Yesterday, at the 39th meeting of the International Civil Aviation Organization, 191 countries reached a global climate deal to reduce carbon emissions from aviation. At the same time, NASA is working to create new experimental aircraft that will demonstrate new “green aviation” technology intended to dramatically reduce fuel use, emissions and noise – with the goal of cutting emissions from the nation’s commercial aircraft fleet by more than 50 percent, while also reducing perceived noise levels near airports to one-half the level of the quietest aircraft flying today.
To that end, NASA recently awarded six-month contracts to four companies, who will each define the technical approach, schedule, and cost for one or more large-scale, subsonic X-plane concepts. These concepts are in support of NASA’s ultra-efficient subsonic transport research goals.
The companies are Aurora Flight Sciences Corporation of Manassas, VA; Dzyne Technologies Incorporated of Fairfax, VA; Lockheed Martin Aeronautics Company of Ft. Worth, TX; and The Boeing Company of Hazelwood, MO.
“Engaging these contractors now to gather this information will help us move forward efficiently and expeditiously when we’re ready to commit to building the X-planes themselves,” said Ed Waggoner, NASA’s Integrated Aviation Systems Program director.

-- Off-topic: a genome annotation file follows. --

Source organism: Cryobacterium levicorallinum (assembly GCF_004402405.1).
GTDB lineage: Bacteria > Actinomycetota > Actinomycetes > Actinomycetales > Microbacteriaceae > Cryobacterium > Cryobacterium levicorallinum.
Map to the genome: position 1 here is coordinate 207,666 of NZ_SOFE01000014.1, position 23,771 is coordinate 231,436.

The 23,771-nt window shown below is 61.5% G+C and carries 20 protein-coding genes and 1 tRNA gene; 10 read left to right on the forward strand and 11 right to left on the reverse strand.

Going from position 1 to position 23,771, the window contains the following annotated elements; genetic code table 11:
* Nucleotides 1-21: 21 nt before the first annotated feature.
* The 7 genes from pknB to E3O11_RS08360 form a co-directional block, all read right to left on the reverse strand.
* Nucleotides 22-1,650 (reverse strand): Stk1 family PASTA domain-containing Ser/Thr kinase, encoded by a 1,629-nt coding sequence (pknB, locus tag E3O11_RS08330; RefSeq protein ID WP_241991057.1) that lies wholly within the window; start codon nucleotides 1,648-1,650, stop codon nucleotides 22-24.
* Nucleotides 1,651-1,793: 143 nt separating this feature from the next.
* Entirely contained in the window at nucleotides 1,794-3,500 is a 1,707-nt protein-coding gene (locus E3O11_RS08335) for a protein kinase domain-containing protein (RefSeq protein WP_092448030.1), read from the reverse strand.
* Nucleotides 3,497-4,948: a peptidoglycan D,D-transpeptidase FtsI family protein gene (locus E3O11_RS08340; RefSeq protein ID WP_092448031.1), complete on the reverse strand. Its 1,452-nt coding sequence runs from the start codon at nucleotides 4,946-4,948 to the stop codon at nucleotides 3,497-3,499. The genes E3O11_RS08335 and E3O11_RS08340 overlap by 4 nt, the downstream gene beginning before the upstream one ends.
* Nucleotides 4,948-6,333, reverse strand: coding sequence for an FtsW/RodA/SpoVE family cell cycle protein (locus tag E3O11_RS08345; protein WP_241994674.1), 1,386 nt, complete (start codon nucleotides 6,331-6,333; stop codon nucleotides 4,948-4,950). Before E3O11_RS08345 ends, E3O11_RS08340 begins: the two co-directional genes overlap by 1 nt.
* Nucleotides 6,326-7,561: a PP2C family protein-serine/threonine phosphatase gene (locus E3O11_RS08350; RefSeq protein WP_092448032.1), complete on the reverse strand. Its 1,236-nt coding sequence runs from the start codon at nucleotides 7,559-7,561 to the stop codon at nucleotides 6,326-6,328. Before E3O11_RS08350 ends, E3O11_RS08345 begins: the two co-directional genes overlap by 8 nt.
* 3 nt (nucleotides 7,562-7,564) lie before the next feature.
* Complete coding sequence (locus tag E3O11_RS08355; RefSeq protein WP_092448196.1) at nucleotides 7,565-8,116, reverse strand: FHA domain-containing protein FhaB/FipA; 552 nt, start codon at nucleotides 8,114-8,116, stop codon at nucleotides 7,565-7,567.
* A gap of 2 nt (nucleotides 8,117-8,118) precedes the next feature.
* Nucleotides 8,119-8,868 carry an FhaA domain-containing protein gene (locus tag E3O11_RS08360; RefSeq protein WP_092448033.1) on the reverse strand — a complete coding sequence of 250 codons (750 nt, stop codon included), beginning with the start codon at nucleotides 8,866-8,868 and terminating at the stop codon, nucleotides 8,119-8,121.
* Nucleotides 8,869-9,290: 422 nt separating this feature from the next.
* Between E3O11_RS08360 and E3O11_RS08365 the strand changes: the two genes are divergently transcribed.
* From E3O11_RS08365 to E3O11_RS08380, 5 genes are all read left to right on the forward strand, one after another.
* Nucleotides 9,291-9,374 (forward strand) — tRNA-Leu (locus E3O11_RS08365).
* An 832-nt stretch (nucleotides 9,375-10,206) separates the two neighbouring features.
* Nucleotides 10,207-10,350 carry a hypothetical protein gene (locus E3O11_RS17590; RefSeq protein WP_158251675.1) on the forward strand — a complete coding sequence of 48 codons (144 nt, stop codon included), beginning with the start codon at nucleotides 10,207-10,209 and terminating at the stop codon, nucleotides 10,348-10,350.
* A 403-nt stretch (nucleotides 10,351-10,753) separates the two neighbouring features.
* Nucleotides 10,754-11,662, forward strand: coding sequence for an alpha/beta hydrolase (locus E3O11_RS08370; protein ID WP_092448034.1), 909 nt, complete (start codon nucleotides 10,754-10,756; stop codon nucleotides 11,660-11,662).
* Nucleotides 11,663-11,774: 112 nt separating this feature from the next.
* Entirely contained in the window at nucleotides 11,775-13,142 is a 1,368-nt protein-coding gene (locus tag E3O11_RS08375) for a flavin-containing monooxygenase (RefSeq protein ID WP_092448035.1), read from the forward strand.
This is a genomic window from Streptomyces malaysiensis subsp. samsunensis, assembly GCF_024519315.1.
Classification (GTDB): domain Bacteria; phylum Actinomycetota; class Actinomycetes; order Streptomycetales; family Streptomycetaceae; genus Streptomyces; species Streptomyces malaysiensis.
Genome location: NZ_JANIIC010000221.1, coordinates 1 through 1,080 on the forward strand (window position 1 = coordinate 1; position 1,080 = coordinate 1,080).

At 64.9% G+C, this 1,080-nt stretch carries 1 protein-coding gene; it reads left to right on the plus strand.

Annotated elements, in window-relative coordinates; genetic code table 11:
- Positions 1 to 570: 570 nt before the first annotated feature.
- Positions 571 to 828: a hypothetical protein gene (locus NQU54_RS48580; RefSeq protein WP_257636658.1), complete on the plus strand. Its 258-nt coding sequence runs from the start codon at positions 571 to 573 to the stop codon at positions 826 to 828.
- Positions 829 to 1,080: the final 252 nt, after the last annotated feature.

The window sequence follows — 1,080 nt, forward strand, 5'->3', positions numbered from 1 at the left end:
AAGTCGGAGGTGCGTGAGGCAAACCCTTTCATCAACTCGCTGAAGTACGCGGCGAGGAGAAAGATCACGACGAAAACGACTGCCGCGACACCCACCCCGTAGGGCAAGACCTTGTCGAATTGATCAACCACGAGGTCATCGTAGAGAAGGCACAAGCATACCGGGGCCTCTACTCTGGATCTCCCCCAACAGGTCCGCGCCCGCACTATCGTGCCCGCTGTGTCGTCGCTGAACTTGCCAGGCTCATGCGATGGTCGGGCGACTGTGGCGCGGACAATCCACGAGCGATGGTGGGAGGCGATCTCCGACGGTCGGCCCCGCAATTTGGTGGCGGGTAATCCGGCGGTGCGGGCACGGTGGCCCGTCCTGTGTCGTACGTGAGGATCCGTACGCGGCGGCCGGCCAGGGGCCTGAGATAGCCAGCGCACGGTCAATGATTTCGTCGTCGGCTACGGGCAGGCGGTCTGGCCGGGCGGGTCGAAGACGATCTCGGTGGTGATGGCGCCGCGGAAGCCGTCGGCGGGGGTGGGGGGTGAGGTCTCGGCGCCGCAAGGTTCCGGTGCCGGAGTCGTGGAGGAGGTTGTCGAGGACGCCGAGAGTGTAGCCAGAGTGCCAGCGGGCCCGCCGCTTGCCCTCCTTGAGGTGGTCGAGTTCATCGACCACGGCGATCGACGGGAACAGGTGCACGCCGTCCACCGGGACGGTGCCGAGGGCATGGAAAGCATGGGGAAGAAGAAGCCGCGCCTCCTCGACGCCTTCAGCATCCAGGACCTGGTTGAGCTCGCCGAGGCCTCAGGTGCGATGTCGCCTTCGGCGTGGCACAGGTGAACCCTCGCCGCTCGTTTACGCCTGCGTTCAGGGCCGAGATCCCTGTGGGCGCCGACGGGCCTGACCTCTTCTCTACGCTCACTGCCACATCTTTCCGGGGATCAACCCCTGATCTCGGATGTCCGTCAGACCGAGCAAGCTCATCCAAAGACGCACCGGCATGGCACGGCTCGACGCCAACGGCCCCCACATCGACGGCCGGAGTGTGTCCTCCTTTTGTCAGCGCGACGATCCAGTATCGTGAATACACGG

Each company is to detail their specific X-plane system requirements for a piloted experimental aircraft capable of sustained, two to three hours of powered high subsonic flight, as well as conducting at least two research flight sorties per week over the course of a year-long program.
The requested information is to be built around a plan that would see the selected experimental aircraft eventually flying no later than 2021.
NASA’s return to flying large-scale X-plane technology demonstrators – a staple of its aeronautical research heritage – is part of New Aviation Horizons, an ambitious 10-year accelerated research plan developed and announced by NASA earlier this year.